“The 2005 charter twists and reduces the responsibilities at hand and prevents the development of any critical thinking around the 10 years of deadly waves of violence. “The national tragedy,” as articulated by the Algerian State, has no room for analysis or critique of the aftermath of shock, the State’s responsibility, or the security forces and Islamist terrorism. In its current version, it blocks any kind of transitional justice or relief for the victims”, as historian Karima Dirèche Slimani sums it up. (5)
Every Wednesday, the mothers of the missing still gather, side by side, in solidarity, their numbers dwindling with time. They carry on testifying: without a body, the dead aren’t dead; without a burial, the dead haven’t died yet – not as long as they’re denied a hole in the earth from which they could say: “Here I am”. With this demand, the mothers of the disappeared do not recount the past only, but also the future.
An inexhaustible and indefatigable debate. However, it is important to note that, amidst this long journey, while the official number of the forcefully disappeared, 6,146 persons, has been contested to be much higher by human rights organizations, it is still an enormous enough number to contradict the official theory of “isolated cases” that the “out of control” individual State agents have carried out.
Such a figure, in and of itself, is capable of exposing a real system of coercion anyway. The figure includes a massive number of concerned families, many bodies locked up in fridges, a large number of State agents, many mechanisms and vehicles, lots of uniforms, and lots of secret detention centres. These “lots and lots” are themselves evidence of a real machine of oppression that has infringed on any legality and strongly resembles an organized strategy of terrorism.
This admission, however measured and tailored to suit the State, has vindicated the missing persons’ families and relieved them of the shameful stigma of being “families of the butchers”. It definitively welcomed the families who were victims of forced disappearances into the side of the victims of what is now called “the national tragedy”. Finally, the mothers of the missing have symbolically retrieved their children, and with that, the families were able to return to the national community from which they were excluded.
This had finally given them the right to ask: And now, will you tell us where the missing persons of this “national tragedy” are? These mothers have been asking the question despite the law that prohibits alluding to tragedies, at the risk of fines and imprisonment, in the name of amnesty / amnesia.
Every Wednesday, then, the mothers of the missing still gather, side by side, in solidarity, their numbers dwindling with time; they carry on testifying: without a body, the dead aren’t dead; without a burial, the dead haven’t died yet – not as long as they’re denied even a hole in the earth, from which they could say: “Here I am. Here we are”.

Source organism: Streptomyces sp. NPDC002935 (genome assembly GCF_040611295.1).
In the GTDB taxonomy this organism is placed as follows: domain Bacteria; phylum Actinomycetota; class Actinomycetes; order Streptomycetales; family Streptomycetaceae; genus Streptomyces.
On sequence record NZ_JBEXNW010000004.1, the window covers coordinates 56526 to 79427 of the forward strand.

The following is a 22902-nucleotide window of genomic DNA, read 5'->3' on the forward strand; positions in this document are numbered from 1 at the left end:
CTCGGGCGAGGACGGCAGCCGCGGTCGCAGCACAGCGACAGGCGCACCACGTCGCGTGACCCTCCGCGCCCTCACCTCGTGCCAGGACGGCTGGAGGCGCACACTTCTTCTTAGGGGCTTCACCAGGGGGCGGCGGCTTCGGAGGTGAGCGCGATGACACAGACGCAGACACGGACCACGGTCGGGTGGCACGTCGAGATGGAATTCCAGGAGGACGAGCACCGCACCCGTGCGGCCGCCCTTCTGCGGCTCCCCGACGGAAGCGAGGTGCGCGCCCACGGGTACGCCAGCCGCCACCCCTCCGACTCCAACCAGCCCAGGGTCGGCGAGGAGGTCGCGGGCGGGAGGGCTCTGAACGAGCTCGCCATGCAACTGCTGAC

As this is their demand, the mothers of the disappeared do not recount the past only, but also the future. They are the tortured consciousness of the 1990s Algeria. They demand their right to know and they fight oblivion, silence, lies and State practices. They call out all the political and social powers that have used military force in the name of “protecting the republic” in 1992 (ever since the state of extraordinary justice and the state of emergency had been declared, never lifted until February 2011) and chose silence because, as per their words at the time, “you cannot make an omelette without cracking some eggs.”
The mothers of the missing remind us today that even the past has a future: “Here, perhaps, lies one of the most important victories of the families of the detained-disappeared,” writes Antonia Garcia Castro from Chile, “ in their ability to make the forced disappearances into a mirror in which each of us can see themselves through the eyes of future generations.” (6)
The content of this publication is the sole responsibility of Assafir Al-Arabi and Rosa Luxemburg Foundation cannot accept any liability for it.
Translated from Arabic by Yasmine Haj
Published in Assafir Al-Arabi on 10/04/2022
1- A Fleur de silence, Anaïs Pachabézian, Maïssa Bey, ed. Barzakh, 2011.
2- « Les disparitions forcées en Algérie : un crime contre l’humanité, Collectif des Famille de disparus en Algérie, CFDA, février 2013.
3- L’Algérie « post décennie noire » : de l’imposition de l’impunité à la revendication de la justice transitionnelle, Morgane Jouaret, https://email@example.com/10.4000/anneemaghreb.10017
5- Algérie : La « décennie noire », une mémoire interdite, par Karima Dirèche Slimani, Afrique. https://information.tv5monde.com
6- Hors-thèmes : la mémoire des survivants et la révolte des ombres : les disparus dans la société chilienne (1973-1995), Antonia Garcia Castro https://doi.org/10.4000/conflits.2163